Pharmacological convergence reveals a lipid pathway that regulates C. elegans lifespan
Phenotypic screening has identified small-molecule modulators of aging, but the mechanism of compound action often remains opaque due to the complexities of mapping protein targets in whole organisms. Here, we combine a library of covalent inhibitors with activity-based protein profiling to coordinately discover bioactive compounds and protein targets that extend lifespan in Caenorhabditis elegans. We identify JZL184-an inhibitor of the mammalian endocannabinoid (eCB) hydrolase monoacylg-lycerol lipase (MAGL or MGLL)-as a potent inducer of longevity, a result that was initially perplexing as C. elegans does not possess an MAGL ortholog. We instead identify FAAH-4 as a principal target of JZL184 and show that this enzyme, despite lacking homology with MAGL, performs the equivalent metabolic function of degrading eCB-related monoacylglycerides in C. elegans. Small-molecule phenotypic screening thus illuminates pure pharmacological connections marking convergent metabolic functions in distantly related organisms, implicating the FAAH-4/monoacylglyceride pathway as a regulator of lifespan in C. elegans.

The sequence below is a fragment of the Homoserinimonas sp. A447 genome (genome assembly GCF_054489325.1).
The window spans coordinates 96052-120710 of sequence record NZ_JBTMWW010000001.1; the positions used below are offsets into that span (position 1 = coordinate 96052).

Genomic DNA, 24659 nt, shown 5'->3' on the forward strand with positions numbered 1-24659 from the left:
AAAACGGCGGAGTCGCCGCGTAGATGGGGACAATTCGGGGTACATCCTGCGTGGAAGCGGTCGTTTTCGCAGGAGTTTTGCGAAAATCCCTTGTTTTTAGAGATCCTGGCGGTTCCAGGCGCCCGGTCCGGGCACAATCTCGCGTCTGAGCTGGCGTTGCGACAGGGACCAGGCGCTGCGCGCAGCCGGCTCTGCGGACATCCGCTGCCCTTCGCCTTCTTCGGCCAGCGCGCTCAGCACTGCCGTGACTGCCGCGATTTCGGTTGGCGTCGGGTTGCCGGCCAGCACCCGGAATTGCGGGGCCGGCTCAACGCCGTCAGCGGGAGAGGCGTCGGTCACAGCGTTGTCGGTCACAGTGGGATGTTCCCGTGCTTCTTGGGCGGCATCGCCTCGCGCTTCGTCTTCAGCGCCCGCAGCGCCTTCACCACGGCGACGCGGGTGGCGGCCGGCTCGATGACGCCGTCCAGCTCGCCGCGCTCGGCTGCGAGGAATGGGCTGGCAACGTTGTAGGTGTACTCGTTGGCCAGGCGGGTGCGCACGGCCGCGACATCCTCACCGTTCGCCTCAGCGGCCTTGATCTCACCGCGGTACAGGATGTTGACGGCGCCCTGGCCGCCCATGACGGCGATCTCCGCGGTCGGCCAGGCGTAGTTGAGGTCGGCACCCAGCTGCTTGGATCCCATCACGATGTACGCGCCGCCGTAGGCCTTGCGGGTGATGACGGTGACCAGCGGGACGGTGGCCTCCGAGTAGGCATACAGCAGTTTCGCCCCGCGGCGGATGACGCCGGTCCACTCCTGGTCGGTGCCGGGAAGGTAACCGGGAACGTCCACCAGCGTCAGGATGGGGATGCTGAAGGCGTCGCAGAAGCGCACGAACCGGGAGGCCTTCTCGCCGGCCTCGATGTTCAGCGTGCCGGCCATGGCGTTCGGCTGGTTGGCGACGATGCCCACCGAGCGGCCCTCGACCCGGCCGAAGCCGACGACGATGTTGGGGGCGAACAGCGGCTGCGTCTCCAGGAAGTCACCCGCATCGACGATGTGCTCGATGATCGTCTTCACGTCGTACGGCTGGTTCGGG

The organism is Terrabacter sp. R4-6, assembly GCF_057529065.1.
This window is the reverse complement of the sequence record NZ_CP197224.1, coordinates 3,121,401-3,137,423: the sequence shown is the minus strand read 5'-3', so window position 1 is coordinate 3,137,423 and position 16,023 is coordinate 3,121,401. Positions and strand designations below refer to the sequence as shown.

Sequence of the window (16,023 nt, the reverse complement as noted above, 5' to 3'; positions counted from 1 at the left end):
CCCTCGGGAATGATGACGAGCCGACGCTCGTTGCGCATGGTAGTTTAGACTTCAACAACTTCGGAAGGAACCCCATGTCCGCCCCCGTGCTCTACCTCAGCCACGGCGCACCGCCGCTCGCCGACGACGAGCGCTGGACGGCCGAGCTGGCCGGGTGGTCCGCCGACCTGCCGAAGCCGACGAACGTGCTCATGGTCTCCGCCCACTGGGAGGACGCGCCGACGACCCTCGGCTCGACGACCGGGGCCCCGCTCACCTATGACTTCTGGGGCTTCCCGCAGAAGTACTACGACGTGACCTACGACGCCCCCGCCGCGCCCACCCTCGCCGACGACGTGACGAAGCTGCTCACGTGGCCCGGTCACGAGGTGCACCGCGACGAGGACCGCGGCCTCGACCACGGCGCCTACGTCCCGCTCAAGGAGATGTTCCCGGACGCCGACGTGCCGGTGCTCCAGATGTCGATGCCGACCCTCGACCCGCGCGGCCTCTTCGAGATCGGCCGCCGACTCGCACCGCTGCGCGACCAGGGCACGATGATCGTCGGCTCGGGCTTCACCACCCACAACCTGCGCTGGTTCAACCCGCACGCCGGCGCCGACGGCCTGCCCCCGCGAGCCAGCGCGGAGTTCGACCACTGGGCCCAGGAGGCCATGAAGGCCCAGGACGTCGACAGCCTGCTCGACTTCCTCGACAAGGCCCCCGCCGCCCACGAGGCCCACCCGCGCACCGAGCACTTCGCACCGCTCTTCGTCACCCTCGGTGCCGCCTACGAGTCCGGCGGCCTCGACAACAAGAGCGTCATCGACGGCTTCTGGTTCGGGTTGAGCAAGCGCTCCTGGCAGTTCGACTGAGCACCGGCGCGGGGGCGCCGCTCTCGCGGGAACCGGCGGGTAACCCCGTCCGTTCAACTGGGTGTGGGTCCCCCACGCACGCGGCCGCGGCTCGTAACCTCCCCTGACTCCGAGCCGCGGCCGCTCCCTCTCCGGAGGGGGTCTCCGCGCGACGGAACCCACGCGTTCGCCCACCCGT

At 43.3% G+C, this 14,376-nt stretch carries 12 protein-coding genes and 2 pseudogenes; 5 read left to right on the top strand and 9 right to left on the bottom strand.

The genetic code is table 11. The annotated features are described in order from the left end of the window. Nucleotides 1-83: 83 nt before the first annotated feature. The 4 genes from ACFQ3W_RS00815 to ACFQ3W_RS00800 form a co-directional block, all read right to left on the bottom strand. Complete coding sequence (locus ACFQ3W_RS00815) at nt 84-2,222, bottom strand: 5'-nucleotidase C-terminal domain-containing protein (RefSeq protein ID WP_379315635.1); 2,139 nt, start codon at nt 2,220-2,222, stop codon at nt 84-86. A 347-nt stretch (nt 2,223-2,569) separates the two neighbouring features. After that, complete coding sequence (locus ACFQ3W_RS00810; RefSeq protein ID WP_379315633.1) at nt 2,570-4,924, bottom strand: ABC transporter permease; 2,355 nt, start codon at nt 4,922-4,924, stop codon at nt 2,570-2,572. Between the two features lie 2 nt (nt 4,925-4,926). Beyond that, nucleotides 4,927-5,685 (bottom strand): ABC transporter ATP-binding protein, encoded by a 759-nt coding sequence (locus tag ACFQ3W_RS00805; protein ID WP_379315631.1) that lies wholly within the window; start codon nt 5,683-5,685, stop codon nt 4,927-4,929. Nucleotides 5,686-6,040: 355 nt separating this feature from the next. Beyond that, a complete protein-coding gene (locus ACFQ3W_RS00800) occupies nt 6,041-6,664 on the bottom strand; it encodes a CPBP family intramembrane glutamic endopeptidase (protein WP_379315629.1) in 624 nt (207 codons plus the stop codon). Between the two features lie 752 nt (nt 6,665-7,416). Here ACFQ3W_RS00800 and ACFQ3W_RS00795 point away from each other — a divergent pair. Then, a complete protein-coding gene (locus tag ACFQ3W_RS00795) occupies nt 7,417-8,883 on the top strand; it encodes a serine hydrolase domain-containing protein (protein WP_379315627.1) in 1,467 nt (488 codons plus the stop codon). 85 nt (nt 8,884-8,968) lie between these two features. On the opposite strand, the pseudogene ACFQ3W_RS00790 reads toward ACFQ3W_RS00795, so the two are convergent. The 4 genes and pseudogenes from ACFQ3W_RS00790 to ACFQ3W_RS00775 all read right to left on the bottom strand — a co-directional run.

Chen, Alice L., Kenneth M. Lum, Pablo Lara-Gonzalez, et al. 2019. "Pharmacological convergence reveals a lipid pathway that regulates C. elegans lifespan." Nature Chemical Biology 15(5): 453-462.
Nature Publishing Group
Nature Chemical Biology
Chemistry and Biochemistry
Molecular characterization, Endocannabinoid system, Caenorhabdits-Elegans, Stem-cells, Longevity, Lipase, Enzyme, Identification, Biosynthesis, Cannabinoids